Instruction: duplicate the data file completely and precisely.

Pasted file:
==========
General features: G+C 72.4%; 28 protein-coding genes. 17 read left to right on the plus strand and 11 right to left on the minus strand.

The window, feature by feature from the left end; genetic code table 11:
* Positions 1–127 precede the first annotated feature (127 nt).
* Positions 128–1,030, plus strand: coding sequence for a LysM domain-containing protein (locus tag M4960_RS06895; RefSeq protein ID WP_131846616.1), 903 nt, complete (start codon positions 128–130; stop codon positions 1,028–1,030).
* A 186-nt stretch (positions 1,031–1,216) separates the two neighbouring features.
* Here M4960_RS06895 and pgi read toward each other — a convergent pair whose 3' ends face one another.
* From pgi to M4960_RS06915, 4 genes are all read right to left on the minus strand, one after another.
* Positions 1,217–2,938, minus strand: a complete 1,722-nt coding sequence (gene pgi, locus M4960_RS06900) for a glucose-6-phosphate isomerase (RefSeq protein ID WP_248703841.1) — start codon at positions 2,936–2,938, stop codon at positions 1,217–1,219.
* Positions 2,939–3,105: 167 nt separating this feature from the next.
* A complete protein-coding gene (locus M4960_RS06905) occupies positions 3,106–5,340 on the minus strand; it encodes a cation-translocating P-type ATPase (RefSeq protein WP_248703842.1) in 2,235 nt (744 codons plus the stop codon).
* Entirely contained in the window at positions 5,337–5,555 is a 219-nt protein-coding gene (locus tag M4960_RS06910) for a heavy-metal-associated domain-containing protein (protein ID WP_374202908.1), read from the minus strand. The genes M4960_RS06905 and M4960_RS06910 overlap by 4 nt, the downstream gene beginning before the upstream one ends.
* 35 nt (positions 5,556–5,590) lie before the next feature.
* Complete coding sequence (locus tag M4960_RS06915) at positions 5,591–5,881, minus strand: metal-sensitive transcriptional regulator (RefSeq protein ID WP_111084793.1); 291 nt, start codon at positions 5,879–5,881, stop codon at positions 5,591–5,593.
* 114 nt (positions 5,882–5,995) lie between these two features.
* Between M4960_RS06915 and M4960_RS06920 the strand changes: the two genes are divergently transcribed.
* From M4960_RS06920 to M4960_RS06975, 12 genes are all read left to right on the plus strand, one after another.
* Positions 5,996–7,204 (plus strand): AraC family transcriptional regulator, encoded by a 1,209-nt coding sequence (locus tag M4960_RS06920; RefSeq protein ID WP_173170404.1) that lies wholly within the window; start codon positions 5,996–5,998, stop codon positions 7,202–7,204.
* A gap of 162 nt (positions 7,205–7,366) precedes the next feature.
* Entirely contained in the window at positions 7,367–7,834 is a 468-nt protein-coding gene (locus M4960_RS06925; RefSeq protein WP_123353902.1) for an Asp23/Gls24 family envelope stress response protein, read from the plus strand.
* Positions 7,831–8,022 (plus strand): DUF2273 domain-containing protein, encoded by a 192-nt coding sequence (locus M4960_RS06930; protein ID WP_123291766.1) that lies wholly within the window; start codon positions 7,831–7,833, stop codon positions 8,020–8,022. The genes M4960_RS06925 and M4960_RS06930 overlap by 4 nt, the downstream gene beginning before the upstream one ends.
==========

General features: G+C 72.4%; 28 protein-coding genes. 17 read left to right on the plus strand and 11 right to left on the minus strand.

The window, feature by feature from the left end; genetic code table 11:
* Positions 1–127 precede the first annotated feature (127 nt).
* Positions 128–1,030, plus strand: coding sequence for a LysM domain-containing protein (locus tag M4960_RS06895; RefSeq protein ID WP_131846616.1), 903 nt, complete (start codon positions 128–130; stop codon positions 1,028–1,030).
* A 186-nt stretch (positions 1,031–1,216) separates the two neighbouring features.
* Here M4960_RS06895 and pgi read toward each other — a convergent pair whose 3' ends face one another.
* From pgi to M4960_RS06915, 4 genes are all read right to left on the minus strand, one after another.
* Positions 1,217–2,938, minus strand: a complete 1,722-nt coding sequence (gene pgi, locus M4960_RS06900) for a glucose-6-phosphate isomerase (RefSeq protein ID WP_248703841.1) — start codon at positions 2,936–2,938, stop codon at positions 1,217–1,219.
* Positions 2,939–3,105: 167 nt separating this feature from the next.
* A complete protein-coding gene (locus M4960_RS06905) occupies positions 3,106–5,340 on the minus strand; it encodes a cation-translocating P-type ATPase (RefSeq protein WP_248703842.1) in 2,235 nt (744 codons plus the stop codon).
* Entirely contained in the window at positions 5,337–5,555 is a 219-nt protein-coding gene (locus tag M4960_RS06910) for a heavy-metal-associated domain-containing protein (protein ID WP_374202908.1), read from the minus strand. The genes M4960_RS06905 and M4960_RS06910 overlap by 4 nt, the downstream gene beginning before the upstream one ends.
* 35 nt (positions 5,556–5,590) lie before the next feature.
* Complete coding sequence (locus tag M4960_RS06915) at positions 5,591–5,881, minus strand: metal-sensitive transcriptional regulator (RefSeq protein ID WP_111084793.1); 291 nt, start codon at positions 5,879–5,881, stop codon at positions 5,591–5,593.
* 114 nt (positions 5,882–5,995) lie between these two features.
* Between M4960_RS06915 and M4960_RS06920 the strand changes: the two genes are divergently transcribed.
* From M4960_RS06920 to M4960_RS06975, 12 genes are all read left to right on the plus strand, one after another.
* Positions 5,996–7,204 (plus strand): AraC family transcriptional regulator, encoded by a 1,209-nt coding sequence (locus tag M4960_RS06920; RefSeq protein ID WP_173170404.1) that lies wholly within the window; start codon positions 5,996–5,998, stop codon positions 7,202–7,204.
* A gap of 162 nt (positions 7,205–7,366) precedes the next feature.
* Entirely contained in the window at positions 7,367–7,834 is a 468-nt protein-coding gene (locus M4960_RS06925; RefSeq protein WP_123353902.1) for an Asp23/Gls24 family envelope stress response protein, read from the plus strand.
* Positions 7,831–8,022 (plus strand): DUF2273 domain-containing protein, encoded by a 192-nt coding sequence (locus M4960_RS06930; protein ID WP_123291766.1) that lies wholly within the window; start codon positions 7,831–7,833, stop codon positions 8,020–8,022. The genes M4960_RS06925 and M4960_RS06930 overlap by 4 nt, the downstream gene beginning before the upstream one ends.